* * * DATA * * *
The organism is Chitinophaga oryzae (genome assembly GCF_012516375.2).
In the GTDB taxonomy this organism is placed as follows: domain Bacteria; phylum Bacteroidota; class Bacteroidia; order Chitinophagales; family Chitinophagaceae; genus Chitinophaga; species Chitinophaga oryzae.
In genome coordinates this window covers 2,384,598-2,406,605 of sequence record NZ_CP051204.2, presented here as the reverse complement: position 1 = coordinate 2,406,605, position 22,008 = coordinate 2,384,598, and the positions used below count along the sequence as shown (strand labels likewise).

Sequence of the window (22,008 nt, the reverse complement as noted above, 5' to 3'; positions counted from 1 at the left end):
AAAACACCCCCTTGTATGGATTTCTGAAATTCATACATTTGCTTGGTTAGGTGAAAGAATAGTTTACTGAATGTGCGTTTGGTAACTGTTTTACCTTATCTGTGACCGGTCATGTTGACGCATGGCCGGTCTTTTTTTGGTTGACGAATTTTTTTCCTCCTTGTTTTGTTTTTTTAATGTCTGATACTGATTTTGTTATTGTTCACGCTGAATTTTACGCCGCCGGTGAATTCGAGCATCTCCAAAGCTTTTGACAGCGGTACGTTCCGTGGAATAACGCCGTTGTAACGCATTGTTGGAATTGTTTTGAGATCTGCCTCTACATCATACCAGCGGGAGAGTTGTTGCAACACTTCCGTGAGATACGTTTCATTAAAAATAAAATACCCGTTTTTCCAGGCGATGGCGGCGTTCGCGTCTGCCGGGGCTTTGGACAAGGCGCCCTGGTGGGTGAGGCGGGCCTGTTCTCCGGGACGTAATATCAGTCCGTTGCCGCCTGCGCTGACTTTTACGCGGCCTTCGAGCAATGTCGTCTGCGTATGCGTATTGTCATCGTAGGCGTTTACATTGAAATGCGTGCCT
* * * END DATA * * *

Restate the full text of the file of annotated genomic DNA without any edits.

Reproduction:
The organism is Chitinophaga oryzae (genome assembly GCF_012516375.2).
In the GTDB taxonomy this organism is placed as follows: domain Bacteria; phylum Bacteroidota; class Bacteroidia; order Chitinophagales; family Chitinophagaceae; genus Chitinophaga; species Chitinophaga oryzae.
In genome coordinates this window covers 2,384,598-2,406,605 of sequence record NZ_CP051204.2, presented here as the reverse complement: position 1 = coordinate 2,406,605, position 22,008 = coordinate 2,384,598, and the positions used below count along the sequence as shown (strand labels likewise).

Sequence of the window (22,008 nt, the reverse complement as noted above, 5' to 3'; positions counted from 1 at the left end):
AAAACACCCCCTTGTATGGATTTCTGAAATTCATACATTTGCTTGGTTAGGTGAAAGAATAGTTTACTGAATGTGCGTTTGGTAACTGTTTTACCTTATCTGTGACCGGTCATGTTGACGCATGGCCGGTCTTTTTTTGGTTGACGAATTTTTTTCCTCCTTGTTTTGTTTTTTTAATGTCTGATACTGATTTTGTTATTGTTCACGCTGAATTTTACGCCGCCGGTGAATTCGAGCATCTCCAAAGCTTTTGACAGCGGTACGTTCCGTGGAATAACGCCGTTGTAACGCATTGTTGGAATTGTTTTGAGATCTGCCTCTACATCATACCAGCGGGAGAGTTGTTGCAACACTTCCGTGAGATACGTTTCATTAAAAATAAAATACCCGTTTTTCCAGGCGATGGCGGCGTTCGCGTCTGCCGGGGCTTTGGACAAGGCGCCCTGGTGGGTGAGGCGGGCCTGTTCTCCGGGACGTAATATCAGTCCGTTGCCGCCTGCGCTGACTTTTACGCGGCCTTCGAGCAATGTCGTCTGCGTATGCGTATTGTCATCGTAGGCGTTTACATTGAAATGCGTGCCT